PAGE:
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Take Two: Which SEC coaches will be at their school in 2021?

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"I don't think I'd be very good at it," said South Carolina coach Steve Spurrier of retiring. AP Photo/Butch Dill

Coaches can't be around forever. Just ask Steve Spurrier.

The Head Ball Coach turned 70 in April, and questions about his longevity have been rampant this offseason. Nevertheless, he recently told a recruit he'd be around for at least six more seasons.

That got us thinking: If Spurrier does wait until after the 2020 season to call it quits, what other SEC coaches will still be with their respective teams?

Ostendorf: First, can I make one thing clear? I don't see Spurrier coaching in 2020. I hope he is. College football is better for it. But a couple more 7-6 seasons, and I believe he'll be spending a lot more time on the golf course.

He's not the only one who's getting up there in age either. Nick Saban and Gary Pinkel will both be 63 at the start of the season. Are you telling me they will both be coaching until they're 69? Maybe Pinkel, but not Saban. Not with all the stress that comes with the head job at Alabama. I can see him winning another national championship and going out on top.

Mark Richt is another one. He's only 55, but the pressure seems to build every year at Georgia. If he doesn't win another SEC title soon, he could be forced into an early retirement.

Scarborough: You know, I'm not so sure Saban is gone after six years. Granted, he'll be approaching his 70th birthday, but he's a lot like Spurrier in the sense that I don't see him leaving the game behind. “I don't think I'd be very good at it,” Spurrier said of retiring. “I can go to the beach and stay 4-5 days, and, 'Hey, let's get on out of here.'” Saban and Spurrier may be polar opposites in personality, but I can see those words coming from Saban's mouth, too. After a week or so, he'd drive himself crazy.

I am confident, however, that Saban isn't going back to the NFL. That environment never suited him. He's too focused on player development and enjoys having total control, and that's hard to come by at that level. Rather, I see Gus Malzahn and Kevin Sumlin as the two coaches most likely to go pro. There's already been interest in both of them. And as the NFL continues to experiment with the spread, that interest will only continue to grow.

Ostendorf: Sumlin better worry about winning before he makes the jump to the NFL. Granted, he's won at least eight games in each of the three seasons he's been at Texas A&M, but with all that talent, fans are going to expect SEC championships soon. If the Aggies settle for another subpar bowl game this coming season, his seat might get a little warm.

And speaking of coaches who could be on the hot seat after this season, look no further than Kentucky's Mark Stoops and Vanderbilt's Derek Mason. I know it's hard to win at both places, but a bowl game has almost become a necessity for an SEC coach to keep his job. I'm not saying they're gone after this year, but I also don't see them around in six years.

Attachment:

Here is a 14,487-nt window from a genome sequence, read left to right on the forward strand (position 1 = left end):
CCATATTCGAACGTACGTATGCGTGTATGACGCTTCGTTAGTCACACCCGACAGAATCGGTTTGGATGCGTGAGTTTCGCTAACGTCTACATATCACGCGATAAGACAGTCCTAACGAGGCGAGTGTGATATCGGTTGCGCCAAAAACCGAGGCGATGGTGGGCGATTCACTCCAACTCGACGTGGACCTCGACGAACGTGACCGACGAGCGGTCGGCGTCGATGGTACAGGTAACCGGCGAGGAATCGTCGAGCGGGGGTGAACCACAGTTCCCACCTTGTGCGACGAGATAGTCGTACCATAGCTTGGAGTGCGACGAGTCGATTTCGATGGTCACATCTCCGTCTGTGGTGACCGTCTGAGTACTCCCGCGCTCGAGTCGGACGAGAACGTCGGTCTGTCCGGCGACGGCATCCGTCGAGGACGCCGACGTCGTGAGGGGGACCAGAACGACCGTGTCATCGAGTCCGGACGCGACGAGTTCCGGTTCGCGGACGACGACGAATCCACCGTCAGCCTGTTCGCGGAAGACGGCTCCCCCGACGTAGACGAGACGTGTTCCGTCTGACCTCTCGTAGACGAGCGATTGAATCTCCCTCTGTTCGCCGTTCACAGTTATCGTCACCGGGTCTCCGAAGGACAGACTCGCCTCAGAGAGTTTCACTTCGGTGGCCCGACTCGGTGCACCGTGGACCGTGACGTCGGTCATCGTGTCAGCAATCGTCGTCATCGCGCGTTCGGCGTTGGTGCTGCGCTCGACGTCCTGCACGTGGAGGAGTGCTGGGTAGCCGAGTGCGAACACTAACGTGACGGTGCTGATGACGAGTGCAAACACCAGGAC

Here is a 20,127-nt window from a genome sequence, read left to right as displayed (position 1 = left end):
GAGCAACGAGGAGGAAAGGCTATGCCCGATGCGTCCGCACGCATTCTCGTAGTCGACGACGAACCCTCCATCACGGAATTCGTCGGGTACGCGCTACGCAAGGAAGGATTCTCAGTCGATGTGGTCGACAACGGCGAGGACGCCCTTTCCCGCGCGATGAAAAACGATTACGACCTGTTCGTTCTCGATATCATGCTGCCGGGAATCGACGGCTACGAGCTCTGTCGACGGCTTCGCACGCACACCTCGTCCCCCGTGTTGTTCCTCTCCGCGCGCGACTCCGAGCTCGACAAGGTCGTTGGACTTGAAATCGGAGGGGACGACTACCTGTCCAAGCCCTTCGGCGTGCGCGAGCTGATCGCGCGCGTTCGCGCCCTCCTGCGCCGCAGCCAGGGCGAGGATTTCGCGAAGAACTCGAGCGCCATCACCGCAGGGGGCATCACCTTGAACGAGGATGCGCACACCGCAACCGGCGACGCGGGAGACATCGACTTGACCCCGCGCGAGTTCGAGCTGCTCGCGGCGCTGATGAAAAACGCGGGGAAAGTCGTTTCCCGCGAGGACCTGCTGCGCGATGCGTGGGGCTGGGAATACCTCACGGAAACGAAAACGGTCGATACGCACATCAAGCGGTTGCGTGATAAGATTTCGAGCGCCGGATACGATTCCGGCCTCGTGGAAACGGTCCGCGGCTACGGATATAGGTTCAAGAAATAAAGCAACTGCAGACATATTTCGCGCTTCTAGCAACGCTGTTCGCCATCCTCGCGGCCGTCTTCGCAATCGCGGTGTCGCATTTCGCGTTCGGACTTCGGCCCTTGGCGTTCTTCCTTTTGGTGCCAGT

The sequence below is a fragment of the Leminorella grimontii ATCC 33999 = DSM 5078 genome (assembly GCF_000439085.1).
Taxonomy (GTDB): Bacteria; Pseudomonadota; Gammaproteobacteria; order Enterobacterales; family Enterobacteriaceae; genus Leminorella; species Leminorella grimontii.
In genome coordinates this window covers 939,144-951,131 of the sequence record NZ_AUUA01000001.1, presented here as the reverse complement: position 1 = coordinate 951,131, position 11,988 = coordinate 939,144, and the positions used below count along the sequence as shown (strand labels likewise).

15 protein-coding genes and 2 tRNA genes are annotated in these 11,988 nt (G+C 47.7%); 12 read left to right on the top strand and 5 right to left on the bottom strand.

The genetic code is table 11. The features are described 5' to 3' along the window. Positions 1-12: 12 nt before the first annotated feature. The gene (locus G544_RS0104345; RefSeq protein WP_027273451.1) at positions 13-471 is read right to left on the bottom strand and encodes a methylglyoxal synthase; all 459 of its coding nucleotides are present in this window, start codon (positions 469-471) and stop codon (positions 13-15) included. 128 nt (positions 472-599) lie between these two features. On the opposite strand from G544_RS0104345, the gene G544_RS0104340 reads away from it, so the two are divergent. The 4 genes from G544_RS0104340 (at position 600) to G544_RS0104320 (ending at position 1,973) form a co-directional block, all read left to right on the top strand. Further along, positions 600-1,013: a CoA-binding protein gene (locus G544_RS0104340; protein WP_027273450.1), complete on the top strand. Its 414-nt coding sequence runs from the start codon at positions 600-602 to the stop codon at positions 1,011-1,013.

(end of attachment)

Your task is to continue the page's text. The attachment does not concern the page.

Scarborough: So this is wildly premature, but for the sake of argument, what do we think it will take for Jim McElwain to stay off the hot seat at Florida? Barring a complete collapse, he'll get a pass this season. But Year 2 and 3 could get dicey without a division title. We saw that with Will Muschamp, who won 11 games in 2012 and was fired two years later. While I think McElwain will fare better, I wouldn't put money on him being in Gainesville in 2021. To be clear, though, I wouldn't bet on anyone lasting that long there. Like Texas or Notre Dame, Florida is too much of a high-stakes program with too demanding a fan base to project anyone long-term.

The best hope for McElwain is that he shows steady progress and doesn't peak too early like Muschamp. Basically, if he follows the blueprint of Butch Jones at Tennessee and Bret Bielema at Arkansas, he'll be fine. As a matter of fact, it wouldn't surprise me if Jones and Bielema remain where they are for the next decade. They're both trending upward, they both have the resources to win big and they both seem happy where they are.

Ostendorf: I can't argue with Bielema or Jones. I know they haven't won big yet, but both programs are on the rise, the fan bases love them and honestly, I don't see either coach leaving for a better job.

I'll add one more name to that list. Hugh Freeze. If anything, he is even more likely to be there in six years than Bielema or Jones. Ole Miss is coming off one of their best seasons in program history, and let's not forget that Freeze is from Oxford. He reportedly turned down the job at Florida to stay home. What other job is going to lure him away? And with his 2016 recruiting class currently ranked No. 8 nationally, he's proving last year wasn't a one-hit wonder.

Scarborough: Unlike Tommy Tuberville, I'd actually believe Freeze if he said that the only way he'd leave Ole Miss was in a pine box. That said, the coach just south of him interests me.

The sentiment for a while now has been that it's only a matter of time before Dan Mullen leaves Mississippi State. He's not a Southern guy. He's won more than anyone at State ever has. So why not move on to bigger things in an area that fits his personality better?

But with each offseason that passes that sense of inevitability fades. Yeah, Mullen's a Yankee, but he's Starkville's Yankee. Even a few subpar seasons won't change that. Given the way he's changed expectations, the only way he's leaving is if he chooses to. And why would he? He's got job security, a hefty salary and a program whose profile is on the rise.